At the third International Small Berry Industry Development Forum, held recently in Chengdu, China, TOMRA Food won the Award for Contribution to the Development of China’s Small Berry Industry. This accolade recognizes how TOMRA’s innovations in AI and machine learning for the food industry have empowered the small berry industry to improve efficiencies.
China now ranks first in the world for blueberry production, both by acreage and output, according to data released by the International Blueberry Organization (IBO). The industry’s success reflects growing consumer demand, but at the same time, consumers are getting fussier about product standards. However, it is impossible to achieve premium product quality or high yields with traditional manual sorting and grading methods. Improvements in product quality and efficiency depend on the adoption of automated sorting.
At the Forum to accept the award, Stanley Lim, Sales Manager of TOMRA Fresh Food Asia, part of the TOMRA Food family, commented: “To seize opportunities in the blueberry industry, it is vital to understand consumer demand and gain the advantages of state-of-the-art technical solutions. Fruit packhouses are currently progressing from fully manual grading to a mix of mechanical and manual grading and from sensor-based sorting technology to AI-driven sorting. TOMRA Food’s LUCAi™ software and hardware package uses artificial intelligence to accurately classify and grade fruit. This uses a huge database, and draws on TOMRA’s decades of experience in blueberry cultivation to detect hard-to-find product defects such as dehydration, bruising, and early anthracnose.”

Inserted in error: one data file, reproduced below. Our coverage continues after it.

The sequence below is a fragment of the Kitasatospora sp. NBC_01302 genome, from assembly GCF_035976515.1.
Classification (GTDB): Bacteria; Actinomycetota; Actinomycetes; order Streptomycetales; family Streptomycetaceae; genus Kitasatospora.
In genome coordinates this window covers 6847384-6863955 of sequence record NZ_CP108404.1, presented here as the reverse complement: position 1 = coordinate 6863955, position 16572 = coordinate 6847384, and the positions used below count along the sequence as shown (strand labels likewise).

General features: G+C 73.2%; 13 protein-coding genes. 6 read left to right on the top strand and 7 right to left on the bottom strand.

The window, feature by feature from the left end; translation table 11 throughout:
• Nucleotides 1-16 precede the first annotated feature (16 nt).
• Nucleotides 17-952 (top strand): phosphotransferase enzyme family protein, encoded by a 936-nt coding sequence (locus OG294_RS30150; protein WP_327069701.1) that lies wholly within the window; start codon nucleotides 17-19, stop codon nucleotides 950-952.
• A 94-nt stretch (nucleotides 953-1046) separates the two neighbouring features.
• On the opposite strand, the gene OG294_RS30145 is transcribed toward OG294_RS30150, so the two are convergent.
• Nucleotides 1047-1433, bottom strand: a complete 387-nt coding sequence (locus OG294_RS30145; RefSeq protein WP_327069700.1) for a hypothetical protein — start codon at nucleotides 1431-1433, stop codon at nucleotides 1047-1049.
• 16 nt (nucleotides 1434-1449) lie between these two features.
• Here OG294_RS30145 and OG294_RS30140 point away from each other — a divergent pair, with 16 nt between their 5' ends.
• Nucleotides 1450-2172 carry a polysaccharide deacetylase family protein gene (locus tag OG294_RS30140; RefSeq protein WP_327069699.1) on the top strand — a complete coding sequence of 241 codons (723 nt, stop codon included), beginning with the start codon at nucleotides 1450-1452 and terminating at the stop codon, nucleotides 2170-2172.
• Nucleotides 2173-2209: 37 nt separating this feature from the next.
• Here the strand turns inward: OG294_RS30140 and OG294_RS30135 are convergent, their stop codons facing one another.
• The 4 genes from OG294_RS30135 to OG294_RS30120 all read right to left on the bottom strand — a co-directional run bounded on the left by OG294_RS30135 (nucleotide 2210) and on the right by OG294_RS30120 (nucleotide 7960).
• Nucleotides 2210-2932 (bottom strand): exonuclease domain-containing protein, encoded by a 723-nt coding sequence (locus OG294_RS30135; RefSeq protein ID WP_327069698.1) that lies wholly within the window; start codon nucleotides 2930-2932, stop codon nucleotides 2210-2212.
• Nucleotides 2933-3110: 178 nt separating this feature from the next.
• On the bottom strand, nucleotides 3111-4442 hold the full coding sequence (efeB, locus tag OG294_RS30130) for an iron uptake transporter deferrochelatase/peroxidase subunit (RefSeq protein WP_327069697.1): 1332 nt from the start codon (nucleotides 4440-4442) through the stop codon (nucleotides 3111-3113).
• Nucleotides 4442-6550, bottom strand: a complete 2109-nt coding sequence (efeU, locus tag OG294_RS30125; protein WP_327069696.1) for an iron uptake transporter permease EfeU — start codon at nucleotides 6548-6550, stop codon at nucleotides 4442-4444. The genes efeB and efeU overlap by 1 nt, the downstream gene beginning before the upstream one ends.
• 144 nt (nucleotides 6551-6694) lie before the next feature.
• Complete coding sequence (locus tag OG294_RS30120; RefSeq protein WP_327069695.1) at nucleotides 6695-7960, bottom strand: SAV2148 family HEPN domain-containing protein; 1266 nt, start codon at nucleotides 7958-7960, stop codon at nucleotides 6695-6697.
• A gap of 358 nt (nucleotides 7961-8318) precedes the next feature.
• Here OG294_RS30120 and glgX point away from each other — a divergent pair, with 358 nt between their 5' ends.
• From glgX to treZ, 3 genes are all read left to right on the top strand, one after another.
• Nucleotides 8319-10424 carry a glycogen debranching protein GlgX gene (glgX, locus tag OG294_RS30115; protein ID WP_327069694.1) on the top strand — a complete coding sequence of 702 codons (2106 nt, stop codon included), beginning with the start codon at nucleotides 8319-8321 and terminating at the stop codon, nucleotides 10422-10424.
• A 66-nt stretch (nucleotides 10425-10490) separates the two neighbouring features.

Customer-defined quality enabled by AI
Stanley Lim delivered a speech at the Forum titled ‘Development and Innovation of Global Blueberry Post-Harvest Processing Solutions’. This showed the audience an integrated blueberry solution, from automatic feeding, sorting and grading, to filling, packaging, and product traceability.
Lim explained how targeted solutions can address difficulties encountered by blueberry producers. For example, because domestic consumers in China prefer blueberries with a white bloom, TOMRA has developed devices for gentler transition and with an anti-bruise design, separating the blueberries one by one and transporting them evenly to the roller conveyor. In addition to protecting the bloom, the blueberries are also inspected through 360 degrees for color, size, firmness, scarring, dehydration, and early anthracnose.